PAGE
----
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The Big Question: Does Opec have too much power, and is it to blame for the high price of oil?

By Michael Savage
Wednesday, 21 May 2008

 

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Why are we asking this now?

As consumers continue to encounter rising living costs and higher prices at the petrol pumps, Gordon Brown has heaped some of the blame on Opec, the cartel of oil producing countries which produces around 40 per cent of the world's crude oil. He criticised Opec for holding back oil supplies and allowing the price of oil to skyrocket. Chakib Khelil, the current president of Opec, has already ruled out increases in production any time soon, arguing that there is no sign of a shortage. In the meantime, the price keeps going up. Oil hit a new high of $129 a barrel yesterday, and even Opec ministers have predicted that it could reach $200 (£100) a barrel within two years.

But while it may seem like Opec has the world over a barrel, other factors are at play. Some would argue that Brown's attack contains more than a hint of wishful thinking. After all, it is much more reassuring to think Opec is holding back the supply of oil, than to believe that the world's oil fields are simply running dry. If the latter is true, there would be little Opec could do to tackle high oil prices.

Which nations are in Opec?

The Prime Minister had no problem in labelling Opec, the Organisation of the Petroleum Exporting Countries, a cartel. Perhaps not surprising, considering that it was set up in 1960 to look after the interests of five of the world's oil producers – Iran, Iraq, Kuwait, Saudi Arabia and Venezuela. Since then, its membership has grown to 13, and now includes Algeria, Angola, Indonesia, Libya, Nigeria, Qatar, the United Arab Emirates, and Ecuador, which joined last year.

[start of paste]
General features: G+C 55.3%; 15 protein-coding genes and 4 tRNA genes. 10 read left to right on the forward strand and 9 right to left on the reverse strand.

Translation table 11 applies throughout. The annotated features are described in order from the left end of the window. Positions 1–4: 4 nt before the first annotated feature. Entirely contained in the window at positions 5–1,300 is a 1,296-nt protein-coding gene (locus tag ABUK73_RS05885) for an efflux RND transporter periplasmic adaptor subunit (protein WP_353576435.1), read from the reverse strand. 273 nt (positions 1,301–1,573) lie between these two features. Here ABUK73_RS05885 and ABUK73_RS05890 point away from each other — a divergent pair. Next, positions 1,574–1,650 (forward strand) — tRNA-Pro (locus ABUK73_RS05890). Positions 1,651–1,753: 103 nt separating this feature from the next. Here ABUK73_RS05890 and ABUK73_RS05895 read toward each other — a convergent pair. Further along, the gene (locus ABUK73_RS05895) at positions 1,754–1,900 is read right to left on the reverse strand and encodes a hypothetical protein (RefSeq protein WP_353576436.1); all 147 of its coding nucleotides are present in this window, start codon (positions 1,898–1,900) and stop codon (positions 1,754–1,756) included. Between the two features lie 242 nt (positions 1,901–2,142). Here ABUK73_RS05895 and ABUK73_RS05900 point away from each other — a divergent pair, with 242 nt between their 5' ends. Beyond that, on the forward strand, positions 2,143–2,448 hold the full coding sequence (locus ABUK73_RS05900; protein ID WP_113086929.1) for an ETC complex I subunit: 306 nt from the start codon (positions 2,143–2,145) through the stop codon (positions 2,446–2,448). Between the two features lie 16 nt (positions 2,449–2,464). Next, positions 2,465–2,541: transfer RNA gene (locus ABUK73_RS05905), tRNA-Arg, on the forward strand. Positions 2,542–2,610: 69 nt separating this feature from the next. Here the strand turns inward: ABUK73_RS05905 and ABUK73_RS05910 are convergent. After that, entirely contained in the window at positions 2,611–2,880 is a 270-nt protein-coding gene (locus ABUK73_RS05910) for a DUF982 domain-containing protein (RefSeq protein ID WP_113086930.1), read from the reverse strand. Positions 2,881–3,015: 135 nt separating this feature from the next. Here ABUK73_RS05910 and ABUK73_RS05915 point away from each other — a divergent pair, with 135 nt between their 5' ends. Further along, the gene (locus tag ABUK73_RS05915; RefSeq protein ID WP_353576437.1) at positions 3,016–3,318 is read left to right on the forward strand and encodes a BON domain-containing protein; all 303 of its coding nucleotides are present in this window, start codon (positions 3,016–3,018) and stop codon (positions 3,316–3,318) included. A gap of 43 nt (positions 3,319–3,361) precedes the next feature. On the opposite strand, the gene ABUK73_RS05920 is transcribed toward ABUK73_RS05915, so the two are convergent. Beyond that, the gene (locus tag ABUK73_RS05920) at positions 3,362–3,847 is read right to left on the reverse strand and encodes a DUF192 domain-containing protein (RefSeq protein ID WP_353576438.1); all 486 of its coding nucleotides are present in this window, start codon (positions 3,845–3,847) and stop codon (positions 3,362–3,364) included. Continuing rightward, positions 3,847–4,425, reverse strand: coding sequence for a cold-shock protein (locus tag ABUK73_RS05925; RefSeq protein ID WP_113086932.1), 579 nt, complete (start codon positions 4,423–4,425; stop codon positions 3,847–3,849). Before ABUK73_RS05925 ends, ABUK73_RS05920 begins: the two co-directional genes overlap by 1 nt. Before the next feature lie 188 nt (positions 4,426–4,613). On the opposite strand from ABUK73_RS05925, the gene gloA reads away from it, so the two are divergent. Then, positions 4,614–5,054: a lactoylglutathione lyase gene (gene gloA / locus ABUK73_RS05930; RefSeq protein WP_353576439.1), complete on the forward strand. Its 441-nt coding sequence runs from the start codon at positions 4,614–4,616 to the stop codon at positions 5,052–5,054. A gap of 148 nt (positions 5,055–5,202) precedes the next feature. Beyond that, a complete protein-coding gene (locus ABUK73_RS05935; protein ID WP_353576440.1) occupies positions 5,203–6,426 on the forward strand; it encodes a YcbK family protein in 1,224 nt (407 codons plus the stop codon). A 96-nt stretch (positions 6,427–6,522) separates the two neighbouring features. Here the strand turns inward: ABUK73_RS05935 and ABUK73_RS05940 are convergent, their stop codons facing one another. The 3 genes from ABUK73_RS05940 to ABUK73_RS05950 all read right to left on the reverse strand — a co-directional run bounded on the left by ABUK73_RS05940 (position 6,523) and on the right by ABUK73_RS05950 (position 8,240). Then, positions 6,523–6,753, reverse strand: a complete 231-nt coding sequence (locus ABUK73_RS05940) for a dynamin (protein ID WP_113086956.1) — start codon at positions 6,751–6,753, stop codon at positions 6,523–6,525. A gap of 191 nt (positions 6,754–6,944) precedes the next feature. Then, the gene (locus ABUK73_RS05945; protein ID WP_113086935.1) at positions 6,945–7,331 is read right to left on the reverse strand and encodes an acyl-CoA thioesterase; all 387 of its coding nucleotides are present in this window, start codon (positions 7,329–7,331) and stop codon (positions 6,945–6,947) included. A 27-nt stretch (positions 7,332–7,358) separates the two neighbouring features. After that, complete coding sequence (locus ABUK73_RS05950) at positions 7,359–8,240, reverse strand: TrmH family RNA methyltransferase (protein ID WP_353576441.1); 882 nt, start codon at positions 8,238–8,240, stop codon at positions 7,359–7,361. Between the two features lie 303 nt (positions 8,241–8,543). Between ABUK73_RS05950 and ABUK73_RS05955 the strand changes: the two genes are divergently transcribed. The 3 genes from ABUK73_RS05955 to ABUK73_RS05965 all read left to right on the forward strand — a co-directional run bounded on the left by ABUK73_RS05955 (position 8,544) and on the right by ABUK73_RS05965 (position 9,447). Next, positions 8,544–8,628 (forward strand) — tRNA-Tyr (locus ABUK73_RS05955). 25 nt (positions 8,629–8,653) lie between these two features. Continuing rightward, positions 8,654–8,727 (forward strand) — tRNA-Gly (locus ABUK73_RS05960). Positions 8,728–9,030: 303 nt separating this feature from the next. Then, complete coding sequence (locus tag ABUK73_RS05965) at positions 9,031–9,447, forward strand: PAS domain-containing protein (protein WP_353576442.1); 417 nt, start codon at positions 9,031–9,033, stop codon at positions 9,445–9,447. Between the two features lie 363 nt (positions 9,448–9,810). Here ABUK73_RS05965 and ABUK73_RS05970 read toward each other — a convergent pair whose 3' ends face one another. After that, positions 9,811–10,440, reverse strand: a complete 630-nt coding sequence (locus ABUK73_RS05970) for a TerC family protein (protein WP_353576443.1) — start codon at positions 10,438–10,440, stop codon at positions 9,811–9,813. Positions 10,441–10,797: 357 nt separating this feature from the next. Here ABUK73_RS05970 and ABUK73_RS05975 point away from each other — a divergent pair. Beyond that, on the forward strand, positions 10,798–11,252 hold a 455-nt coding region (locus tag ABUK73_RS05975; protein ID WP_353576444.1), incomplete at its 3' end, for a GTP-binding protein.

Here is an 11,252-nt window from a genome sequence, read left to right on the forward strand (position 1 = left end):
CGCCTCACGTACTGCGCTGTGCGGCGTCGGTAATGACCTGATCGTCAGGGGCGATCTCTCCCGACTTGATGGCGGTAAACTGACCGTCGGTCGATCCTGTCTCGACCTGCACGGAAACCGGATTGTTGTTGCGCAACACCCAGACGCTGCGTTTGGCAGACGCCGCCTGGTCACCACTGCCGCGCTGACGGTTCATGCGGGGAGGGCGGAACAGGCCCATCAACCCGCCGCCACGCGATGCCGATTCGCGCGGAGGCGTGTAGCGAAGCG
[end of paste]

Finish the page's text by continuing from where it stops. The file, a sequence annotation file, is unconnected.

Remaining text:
How do they plead to Brown's charge?

Predictably, not guilty. Opec argues that oil prices have soared in recent months because of the credit crunch. With investors now wary of buying up securities, which caused such trouble in banking, greater funds have headed into speculation over the future price of oil. Opec says that it is this phenomenon which has sent the price of oil so high, exacerbated by the falling value of the dollar, which has also caused investors to head for the oil futures market. It also protests that there is no shortage of oil, and no need for expanded production. US crude inventories have been filled recently, while Opec nations have seen their spare capacity increase.

So is Opec holding oil production back?

That's the billion dollar question. Several world leaders think so, but now some are reading Saudi Arabia's reluctance to invest further in its oil fields as evidence that its supply is under threat. If that is the case, some argue world oil production may soon have peaked. The country keeps information on its oil industry secret, so there are many claims and counter-claims made. But if that is true, Opec – and Saudi Arabia in particular – may not be holding back oil, but simply unable to raise production further. And if they did start supplying more oil, fears over how much oil they have left would keep the price of oil high anyway. According to the Association for the Study of Peak Oil and Gas (Aspo), global crude oil supplies will peak at 87 million barrels per day by the end of the decade, and then begin a painful decline. And it is by no means only a belief held by doom merchants from the fringes of credibility. One former US Secretary of Energy is a convert. James Schlesinger said the "peakists" could "declare victory", having transformed themselves from a "beleaguered small minority of voices crying in the wilderness. You are now the mainstream".

What else could be behind high prices?

Factors known in the trade as "above ground risks", such as instability in the Middle East. Political instability in Iraq has made it difficult to ensure steady oil production there. And though the level of oil reserves is a matter of constant debate, few would disagree that the oil market is stretched as demand continues to grow, especially in the emerging markets in Asia. Under such conditions, small hiccups in the supply chain can have a significant impact on the market. As a result, localised incidents, such as outbreaks of political instability in Nigeria or strikes at obscure oil refineries in Scotland, can have a real impact.

So could Opec solve the price problem?